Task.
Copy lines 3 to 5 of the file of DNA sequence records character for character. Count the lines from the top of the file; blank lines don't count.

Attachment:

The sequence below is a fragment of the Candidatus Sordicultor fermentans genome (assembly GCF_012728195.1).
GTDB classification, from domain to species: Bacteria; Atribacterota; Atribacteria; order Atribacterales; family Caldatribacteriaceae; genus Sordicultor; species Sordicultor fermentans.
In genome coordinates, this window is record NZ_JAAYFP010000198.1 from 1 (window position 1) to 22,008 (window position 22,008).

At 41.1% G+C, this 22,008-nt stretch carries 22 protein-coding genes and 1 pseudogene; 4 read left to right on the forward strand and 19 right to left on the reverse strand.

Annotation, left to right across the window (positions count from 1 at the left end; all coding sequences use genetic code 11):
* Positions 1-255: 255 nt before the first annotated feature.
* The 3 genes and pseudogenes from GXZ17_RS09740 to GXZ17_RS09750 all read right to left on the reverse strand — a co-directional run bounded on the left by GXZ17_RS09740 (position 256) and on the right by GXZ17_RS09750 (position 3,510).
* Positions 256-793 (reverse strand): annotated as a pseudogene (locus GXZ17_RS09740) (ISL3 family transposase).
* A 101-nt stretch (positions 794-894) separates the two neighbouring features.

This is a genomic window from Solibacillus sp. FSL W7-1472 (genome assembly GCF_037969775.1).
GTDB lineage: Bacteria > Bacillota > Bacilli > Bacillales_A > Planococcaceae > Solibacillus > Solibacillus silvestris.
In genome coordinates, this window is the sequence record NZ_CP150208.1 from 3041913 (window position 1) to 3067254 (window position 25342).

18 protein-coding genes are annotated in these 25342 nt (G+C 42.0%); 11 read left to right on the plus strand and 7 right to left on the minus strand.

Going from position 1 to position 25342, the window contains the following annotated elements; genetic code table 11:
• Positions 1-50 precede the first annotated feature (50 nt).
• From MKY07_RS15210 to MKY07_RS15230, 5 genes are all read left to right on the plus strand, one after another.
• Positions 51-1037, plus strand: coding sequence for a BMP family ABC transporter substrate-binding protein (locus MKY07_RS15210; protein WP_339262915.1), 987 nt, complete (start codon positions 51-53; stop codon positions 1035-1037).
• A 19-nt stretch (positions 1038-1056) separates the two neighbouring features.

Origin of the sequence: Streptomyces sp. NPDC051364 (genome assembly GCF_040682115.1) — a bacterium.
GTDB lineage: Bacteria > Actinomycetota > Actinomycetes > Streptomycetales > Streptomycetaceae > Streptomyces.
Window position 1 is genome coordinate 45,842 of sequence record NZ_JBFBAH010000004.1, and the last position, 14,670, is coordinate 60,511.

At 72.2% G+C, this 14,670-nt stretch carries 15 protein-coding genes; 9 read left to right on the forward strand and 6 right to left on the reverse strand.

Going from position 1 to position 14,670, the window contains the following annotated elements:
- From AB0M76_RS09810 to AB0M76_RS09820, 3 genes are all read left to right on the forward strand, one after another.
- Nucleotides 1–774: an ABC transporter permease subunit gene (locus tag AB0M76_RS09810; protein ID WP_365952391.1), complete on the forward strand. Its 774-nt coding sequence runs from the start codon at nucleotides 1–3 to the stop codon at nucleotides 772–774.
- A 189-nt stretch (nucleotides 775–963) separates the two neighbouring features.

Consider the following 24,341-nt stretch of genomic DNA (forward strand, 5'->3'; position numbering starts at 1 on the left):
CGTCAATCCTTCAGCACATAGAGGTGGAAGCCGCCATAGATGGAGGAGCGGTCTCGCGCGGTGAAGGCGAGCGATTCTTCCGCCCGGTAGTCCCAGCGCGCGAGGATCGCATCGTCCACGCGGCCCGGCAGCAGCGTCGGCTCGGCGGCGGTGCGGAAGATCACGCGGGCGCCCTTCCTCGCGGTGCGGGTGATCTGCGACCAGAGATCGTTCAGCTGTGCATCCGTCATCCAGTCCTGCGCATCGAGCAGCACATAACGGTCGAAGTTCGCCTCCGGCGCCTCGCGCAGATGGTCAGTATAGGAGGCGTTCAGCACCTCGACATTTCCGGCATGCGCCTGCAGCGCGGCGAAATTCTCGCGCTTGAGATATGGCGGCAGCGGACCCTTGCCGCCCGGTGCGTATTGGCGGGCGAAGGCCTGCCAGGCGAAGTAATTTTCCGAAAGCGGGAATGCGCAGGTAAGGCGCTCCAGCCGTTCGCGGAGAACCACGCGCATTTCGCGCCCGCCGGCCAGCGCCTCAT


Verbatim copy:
In genome coordinates, this window is record NZ_JAAYFP010000198.1 from 1 (window position 1) to 22,008 (window position 22,008).

At 41.1% G+C, this 22,008-nt stretch carries 22 protein-coding genes and 1 pseudogene; 4 read left to right on the forward strand and 19 right to left on the reverse strand.

Annotation, left to right across the window (positions count from 1 at the left end; all coding sequences use genetic code 11):